Author Info

V. A. Acciari, Harvard-Smithsonian Center for Astrophysics
T. Arlen, University of California - Los Angeles
T. Aune, University of California - Santa Cruz
M. Beilicke, Washington University
W. Benbow, Harvard-Smithsonian Center for Astrophysics
D. Boltuch, University of Delaware
S. M. Bradbury, University of Leeds
J. H. Buckley, Washington University
V. Bugaev, Washington University
K. Byrum, Argonne National Laboratory
A. Cannon, University College Dublin
A. Cesarini, National University of Ireland Galway
Jodi L. Christiansen, California Polytechnic State University - San Luis ObispoFollow
L. Ciupik, Adler Planetarium and Astronomy Museum
W. Cui, Purdue University
R. Dickherber, Washington University
C. Duke, Grinnell College
J. P. Finley, Purdue University
G. Finnegan, University of Utah
A. Furniss, University of California - Santa Cruz
N. Galante, Harvard-Smithsonian Center for Astrophysics
S. Godambe, University of Utah
J. Grube, Adler Planetarium and Astronomy Museum
R. Guenette, McGill University
G. Gyuk, Adler Planetarium and Astronomy Museum
D. Hanna, McGill University
J. Holder, University of Delaware
C. M. Hui, University of Utah
T. B. Humensky, University of Chicago
A. Imran, Iowa State University
P. Kaaret, University of Iowa
N. Karlsson, University of Minnesota - Minneapolis
M. Kertzman, DePauw University
D. Kieda, University of Utah
A. Konopelko, Pittsburg State University
H. Krawczynski, Washington University
F. Krennrich, Iowa State University
G. Maier, Platanenallee
S. McArthur, Washington University
A. McCann, McGill University
M. McCutcheon, McGill University
P. Moriarty, Galway-Mayo Institute of Technology
R. A. Ong, University of California - Los Angeles
A. N. Otte, University of California - Santa Cruz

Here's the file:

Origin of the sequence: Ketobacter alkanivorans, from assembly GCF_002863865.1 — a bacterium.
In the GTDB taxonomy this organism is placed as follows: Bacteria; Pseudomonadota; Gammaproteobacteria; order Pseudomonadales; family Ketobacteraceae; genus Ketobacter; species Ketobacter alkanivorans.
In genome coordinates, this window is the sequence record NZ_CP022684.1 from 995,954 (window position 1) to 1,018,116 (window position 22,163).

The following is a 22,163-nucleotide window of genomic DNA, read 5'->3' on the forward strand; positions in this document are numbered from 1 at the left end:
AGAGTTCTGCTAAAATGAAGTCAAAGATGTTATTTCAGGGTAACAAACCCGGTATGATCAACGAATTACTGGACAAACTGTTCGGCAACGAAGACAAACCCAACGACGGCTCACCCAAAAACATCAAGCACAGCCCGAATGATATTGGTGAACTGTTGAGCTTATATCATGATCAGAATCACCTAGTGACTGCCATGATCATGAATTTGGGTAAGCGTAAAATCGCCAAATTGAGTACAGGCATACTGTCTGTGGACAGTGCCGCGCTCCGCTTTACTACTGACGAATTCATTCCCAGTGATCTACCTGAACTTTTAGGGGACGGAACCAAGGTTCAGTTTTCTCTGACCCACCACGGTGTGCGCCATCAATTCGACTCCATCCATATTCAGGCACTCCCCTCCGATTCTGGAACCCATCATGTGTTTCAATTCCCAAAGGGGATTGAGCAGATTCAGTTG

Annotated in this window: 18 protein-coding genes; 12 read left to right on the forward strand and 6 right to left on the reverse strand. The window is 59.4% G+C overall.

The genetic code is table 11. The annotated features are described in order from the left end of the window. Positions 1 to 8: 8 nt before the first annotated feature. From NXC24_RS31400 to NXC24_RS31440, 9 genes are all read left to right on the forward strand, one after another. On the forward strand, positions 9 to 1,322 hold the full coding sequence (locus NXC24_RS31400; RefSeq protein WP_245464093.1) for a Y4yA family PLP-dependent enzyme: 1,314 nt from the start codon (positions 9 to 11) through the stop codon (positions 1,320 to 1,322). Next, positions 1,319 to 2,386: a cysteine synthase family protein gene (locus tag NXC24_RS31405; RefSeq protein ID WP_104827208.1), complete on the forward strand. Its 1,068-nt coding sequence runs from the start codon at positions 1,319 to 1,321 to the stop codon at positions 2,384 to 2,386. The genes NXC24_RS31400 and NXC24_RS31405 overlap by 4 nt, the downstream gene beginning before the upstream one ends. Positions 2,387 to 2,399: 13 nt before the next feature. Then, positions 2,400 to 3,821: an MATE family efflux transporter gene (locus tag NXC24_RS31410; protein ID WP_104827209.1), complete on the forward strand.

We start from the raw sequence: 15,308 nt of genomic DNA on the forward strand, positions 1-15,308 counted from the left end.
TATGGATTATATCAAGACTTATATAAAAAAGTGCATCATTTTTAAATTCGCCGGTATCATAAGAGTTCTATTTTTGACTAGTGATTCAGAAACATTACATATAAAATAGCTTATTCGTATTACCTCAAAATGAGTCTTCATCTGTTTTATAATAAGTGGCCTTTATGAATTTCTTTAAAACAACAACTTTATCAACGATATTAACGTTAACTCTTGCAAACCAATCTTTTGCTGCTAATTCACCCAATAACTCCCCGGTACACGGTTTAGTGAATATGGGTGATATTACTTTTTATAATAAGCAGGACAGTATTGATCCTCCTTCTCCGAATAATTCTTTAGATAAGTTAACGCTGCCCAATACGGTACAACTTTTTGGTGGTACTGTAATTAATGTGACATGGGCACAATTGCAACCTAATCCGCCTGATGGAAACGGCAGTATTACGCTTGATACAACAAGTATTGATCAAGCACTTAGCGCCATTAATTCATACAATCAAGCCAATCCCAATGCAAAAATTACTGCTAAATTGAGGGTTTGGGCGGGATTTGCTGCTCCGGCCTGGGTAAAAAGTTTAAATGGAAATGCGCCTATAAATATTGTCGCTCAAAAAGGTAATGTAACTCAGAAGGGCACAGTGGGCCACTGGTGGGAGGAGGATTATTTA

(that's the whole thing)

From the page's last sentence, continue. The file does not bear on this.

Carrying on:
D. Pandel, University of Iowa
J. S. Perkins, Harvard-Smithsonian Center for Astrophysics
M. Pohl, Platanenallee
J. Quinn, University College Dublin
K. Ragan, McGill University
L. C. Reyes, University of Chicago
P. T. Reynolds, University of Chicago
E. Roache, Harvard-Smithsonian Center for Astrophysics
H. J. Rose, University of Leeds
M. Schroedter, Iowa State University
G. H. Sembroski, Purdue University
G. D. Senturk, Columbia University
A. W. Smith, Argonne National University
D. Steele, Adler Planetarium and Astronomy Museum
S. P. Swordy, University of Chicago
G. Tesic, McGill University
M. Theiling, Harvard-Smithsonian Center for Astrophysics
S. Thibadeau, Washington University
A. Varlotta, Purdue University
V. V. Vassiliev, University of California - Los Angeles
S. Vincent, University of Utah
R. G. Wagner, Argonne National University
S. P. Wakely, University of Chicago
J. E. Ward, University College Dublin
T. C. Weekes, Harvard-Smithsonian Center for Astrophysics
A. Weinstein, University of California - Los Angeles
T. Weisgarber, University of Chicago
D. A. Williams, University of California - Santa Cruz
S. Wissel, University of Chicago
B. Zitzer, Purdue University


Indirect dark matter searches with ground-based gamma-ray observatories provide an alternative for identifying the particle nature of dark matter that is complementary to that of direct search or accelerator production experiments. We present the results of observations of the dwarf spheroidal galaxies Draco, Ursa Minor, Bootes 1, and Willman 1 conducted by the Very Energetic Radiation Imaging Telescope Array System (VERITAS). These galaxies are nearby dark matter dominated objects located at a typical distance of several tens of kiloparsecs for which there are good measurements of the dark matter density profile from stellar velocity measurements. Since the conventional astrophysical background of very high energy gamma rays from these objects appears to be negligible, they are good targets to search for the secondary gamma-ray photons produced by interacting or decaying dark matter particles. No significant gamma-ray flux above 200 GeV was detected from these four dwarf galaxies for a typical exposure of ∼20 hr. The 95% confidence upper limits on the integral gamma-ray flux are in the −1 range (0.4–2.2) × 10−12 photons cm−2 s-1. We interpret this limiting flux in the context of pair annihilation of weakly interacting massive particles (WIMPs) and derive constraints on the thermally averaged product of 3 −1 the total self-annihilation cross section and the relative velocity of the WIMPs ((σv) < 10−23cm3s-1 for mχ > 300 GeV c−2). This limit is obtained under conservative assumptions regarding the dark matter distribution in dwarf galaxies and is approximately 3 orders of magnitude above the generic theoretical prediction for WIMPs in the minimal supersymmetric standard model framework. However, significant uncertainty exists in the dark matter distribution as well as the neutralino cross sections which under favorable assumptions could further lower this limit.



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